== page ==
if block.coinbase is used instead of msg.sender and msg.gasPrice == 0 then we could remove the transaction publisher signature verification, as it would be only bloating the processing and no represent no state change over publisher balance.
I posted this suggestion here Gas Abstraction: Non signed "block validator"-only procedures
This is not necessary for the implementation of gas abstraction but nodes would benefit from less processing.


I’m also working into a payment channel for paying the gas of transaction, where instead of the relayed transaction moving tokens it would simply kick a nonce in the payment channel, which would be necessary for payout using the sender signature.

This function is called by the Account Contract after the execution is complete:

That ends up in:

Which is required here:


What’s the point of this? The recipient gets no guarantee, because the sender could just double-spend by cooperating with a different relayer that uses a higher gasprice to move all their coins out.


The guarantee is not for the tokens recipient. The recipient still needs to see the transaction mined on-chain. This is not a layer 2 network, but a way to transact on layer 1 without having ETH for gas. The guarantee is for the sender, that the relayer will actually relay it to the blockchain in a timely manner, with the parameters and gas price set by the sender.

The point is to avoid the need for an additional off-chain transaction pool, and guarantee that the transaction ends up in the mining pool. The sender selects a single relayer from the RelayHub registrar and talks to it (through web API or a similar channel) rather than submitting the transaction to a global relaying pool. Therefore the sender needs to know immediately whether the relayer relayed the transaction, and not wait for mining. Otherwise a group of malicious relayers could censor transactions by just stalling. If the relayer is misbehaving, the sender knows it immediately and connects to a different relayer, so the delay is measured in seconds rather than minutes. No way for a relayer to stall the sender from getting to the blockchain.

The motivation to talk to a single relayer from a decentralized relayers-pool, rather than a transaction pool, is to:

  1. Not add delay, in addition to that of the Ethereum mining process. Gasless transactions take the same amount of time as normal transactions, and are as secure as normal trasactions.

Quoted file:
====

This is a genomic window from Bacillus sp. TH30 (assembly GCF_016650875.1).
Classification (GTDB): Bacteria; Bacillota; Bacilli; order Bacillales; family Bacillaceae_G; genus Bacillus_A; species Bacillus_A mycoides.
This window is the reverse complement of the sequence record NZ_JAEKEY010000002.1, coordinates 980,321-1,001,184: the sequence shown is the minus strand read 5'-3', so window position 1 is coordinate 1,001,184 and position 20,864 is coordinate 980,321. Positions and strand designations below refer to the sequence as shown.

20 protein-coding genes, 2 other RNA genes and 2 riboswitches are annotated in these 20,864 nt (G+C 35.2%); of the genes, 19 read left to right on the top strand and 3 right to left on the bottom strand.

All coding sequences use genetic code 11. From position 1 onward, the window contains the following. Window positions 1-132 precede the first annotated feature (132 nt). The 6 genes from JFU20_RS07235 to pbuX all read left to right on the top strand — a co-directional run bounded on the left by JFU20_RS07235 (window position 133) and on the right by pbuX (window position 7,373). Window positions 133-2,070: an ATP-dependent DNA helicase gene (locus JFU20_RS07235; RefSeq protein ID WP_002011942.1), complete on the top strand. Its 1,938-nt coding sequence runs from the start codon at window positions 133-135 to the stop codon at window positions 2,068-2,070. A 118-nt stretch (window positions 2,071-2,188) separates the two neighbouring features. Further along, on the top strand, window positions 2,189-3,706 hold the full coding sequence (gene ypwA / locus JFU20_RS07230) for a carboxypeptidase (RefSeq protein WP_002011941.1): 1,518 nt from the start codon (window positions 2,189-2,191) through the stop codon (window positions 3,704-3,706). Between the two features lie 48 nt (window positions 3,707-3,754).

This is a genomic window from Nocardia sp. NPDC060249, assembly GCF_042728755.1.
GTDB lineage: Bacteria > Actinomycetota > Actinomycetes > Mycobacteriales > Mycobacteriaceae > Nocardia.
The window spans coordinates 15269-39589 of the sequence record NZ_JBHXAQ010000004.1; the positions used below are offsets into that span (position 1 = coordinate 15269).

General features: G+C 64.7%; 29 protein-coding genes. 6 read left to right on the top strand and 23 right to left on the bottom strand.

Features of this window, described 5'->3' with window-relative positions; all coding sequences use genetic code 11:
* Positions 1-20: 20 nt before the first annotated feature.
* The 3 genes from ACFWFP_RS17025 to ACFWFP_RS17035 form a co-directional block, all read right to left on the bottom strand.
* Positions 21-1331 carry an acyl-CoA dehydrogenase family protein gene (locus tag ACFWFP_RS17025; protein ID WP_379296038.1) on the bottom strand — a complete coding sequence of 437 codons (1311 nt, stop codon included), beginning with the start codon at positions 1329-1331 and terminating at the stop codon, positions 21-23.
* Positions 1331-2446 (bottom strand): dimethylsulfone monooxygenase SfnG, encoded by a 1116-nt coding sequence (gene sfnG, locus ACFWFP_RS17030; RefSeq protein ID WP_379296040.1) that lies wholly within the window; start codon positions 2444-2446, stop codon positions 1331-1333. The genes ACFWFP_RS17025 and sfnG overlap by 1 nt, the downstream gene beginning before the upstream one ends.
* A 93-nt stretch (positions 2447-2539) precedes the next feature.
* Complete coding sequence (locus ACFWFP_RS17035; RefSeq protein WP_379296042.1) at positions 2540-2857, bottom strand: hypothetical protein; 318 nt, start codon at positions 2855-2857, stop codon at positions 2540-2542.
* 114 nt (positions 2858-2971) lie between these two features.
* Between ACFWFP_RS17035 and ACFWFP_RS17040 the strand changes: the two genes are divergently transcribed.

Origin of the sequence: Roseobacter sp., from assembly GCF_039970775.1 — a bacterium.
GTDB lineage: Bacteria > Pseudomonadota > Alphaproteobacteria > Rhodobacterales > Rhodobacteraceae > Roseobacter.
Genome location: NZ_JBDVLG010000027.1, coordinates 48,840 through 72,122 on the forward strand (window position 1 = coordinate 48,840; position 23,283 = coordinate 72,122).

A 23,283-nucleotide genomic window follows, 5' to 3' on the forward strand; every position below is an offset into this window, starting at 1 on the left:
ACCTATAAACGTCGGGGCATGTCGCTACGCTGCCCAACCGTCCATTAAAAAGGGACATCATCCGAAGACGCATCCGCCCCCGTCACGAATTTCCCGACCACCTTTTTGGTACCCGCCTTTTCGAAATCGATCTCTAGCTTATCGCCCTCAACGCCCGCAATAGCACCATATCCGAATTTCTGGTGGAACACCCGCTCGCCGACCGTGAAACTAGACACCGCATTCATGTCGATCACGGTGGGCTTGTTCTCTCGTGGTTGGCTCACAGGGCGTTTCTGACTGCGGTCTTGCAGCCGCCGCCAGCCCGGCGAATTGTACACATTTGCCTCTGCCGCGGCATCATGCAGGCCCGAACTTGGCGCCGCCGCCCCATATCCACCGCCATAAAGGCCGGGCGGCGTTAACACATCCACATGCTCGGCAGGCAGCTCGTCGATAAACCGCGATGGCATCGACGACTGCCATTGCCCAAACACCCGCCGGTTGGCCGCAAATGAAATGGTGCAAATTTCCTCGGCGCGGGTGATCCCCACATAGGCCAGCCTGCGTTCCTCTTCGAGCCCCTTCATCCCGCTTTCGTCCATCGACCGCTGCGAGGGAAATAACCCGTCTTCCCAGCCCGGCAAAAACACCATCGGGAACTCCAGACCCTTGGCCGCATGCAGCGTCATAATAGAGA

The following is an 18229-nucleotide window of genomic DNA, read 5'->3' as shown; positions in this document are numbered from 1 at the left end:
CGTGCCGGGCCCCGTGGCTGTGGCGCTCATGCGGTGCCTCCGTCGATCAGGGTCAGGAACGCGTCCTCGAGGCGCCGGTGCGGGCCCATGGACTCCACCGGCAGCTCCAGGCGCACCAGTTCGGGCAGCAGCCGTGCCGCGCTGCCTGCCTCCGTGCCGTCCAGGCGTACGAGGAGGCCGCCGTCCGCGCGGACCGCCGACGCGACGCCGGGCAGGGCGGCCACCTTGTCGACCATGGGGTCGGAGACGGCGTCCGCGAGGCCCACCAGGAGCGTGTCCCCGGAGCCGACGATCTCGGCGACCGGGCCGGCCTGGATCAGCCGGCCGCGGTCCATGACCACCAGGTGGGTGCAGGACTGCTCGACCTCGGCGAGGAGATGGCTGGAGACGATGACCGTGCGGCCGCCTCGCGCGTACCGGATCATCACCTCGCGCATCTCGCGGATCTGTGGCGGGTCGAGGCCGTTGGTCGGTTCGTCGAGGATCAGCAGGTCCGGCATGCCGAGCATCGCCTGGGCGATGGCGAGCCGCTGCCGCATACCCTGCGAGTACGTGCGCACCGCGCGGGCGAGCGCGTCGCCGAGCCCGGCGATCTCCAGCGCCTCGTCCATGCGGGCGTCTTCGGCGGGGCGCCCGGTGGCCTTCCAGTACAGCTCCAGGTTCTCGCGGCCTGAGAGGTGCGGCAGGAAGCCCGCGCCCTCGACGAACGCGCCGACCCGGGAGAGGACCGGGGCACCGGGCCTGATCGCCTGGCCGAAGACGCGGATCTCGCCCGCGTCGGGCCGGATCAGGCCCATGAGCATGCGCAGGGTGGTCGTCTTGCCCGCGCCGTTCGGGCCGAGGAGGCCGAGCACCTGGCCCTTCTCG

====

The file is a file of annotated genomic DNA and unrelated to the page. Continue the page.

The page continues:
2. Not require the use of a P2P protocol, since a similar level of censorship-resistance can be achieved through “standard” protocols. We’re trying to make Ethereum accessible to etherless users running mobile apps, possibly in restricted environments (e.g. enterprise/gov networks). As long as the user can open an http connection (even proxied), the user can transact on Ethereum. This removes two of the biggest technical obstacles for Ethereum adoption in such environments - the need for users to have ETH, and the requirement to use non-http protocols. Currently, mobile apps rely on centralized nodes (e.g. Infura) to communicate with the blockchain. This protocol decentralizes it while remaining practical for mobile apps and enterprise environments.

As for why this protocol achieves the desired level of censorship resistance, see “Attacks and mitigations” section under

What we’re doing here, is removing the wait and the someone from it.

The user is in control. The user selects a relayer to publish the transaction, agrees on the fee, and gets a service guarantee. At that point, the transaction is guaranteed to end up in the transaction pool with all other Ethereum transactions.


In the original proposal, assuming that there’s profit to be made from relaying transactions, the market should make sure that someone is willing to do so. There shouldn’t be any delay in this occurring since there will be race to earn what is essentially free money.

That actually points to an issue which is that there is a significant coordination problem. It’s likely that a large number of people will all attempt to submit the transaction assuming that there is a profit to be made. All of the transactions except for the first will fail and cost the submitter gas without any reward.

Selecting a particular relayer eliminates this issue.


Exactly. That’s part of what we were aiming to solve. The sender is the one most incentivized to get the transaction to the blockchain, so we leave it to the sender to find a relayer and negotiate the fee (and we give the sender the tools to do that, with on-chain information).

The sender and the contract are both incentivized to get the transaction delivered, so the system is focused on incentivizing relayers to provide the service, and lets the users and dapp owners decide who to work with, how much to pay, etc. Prices will be determined by the market, with rates published by relayers through RelayHub.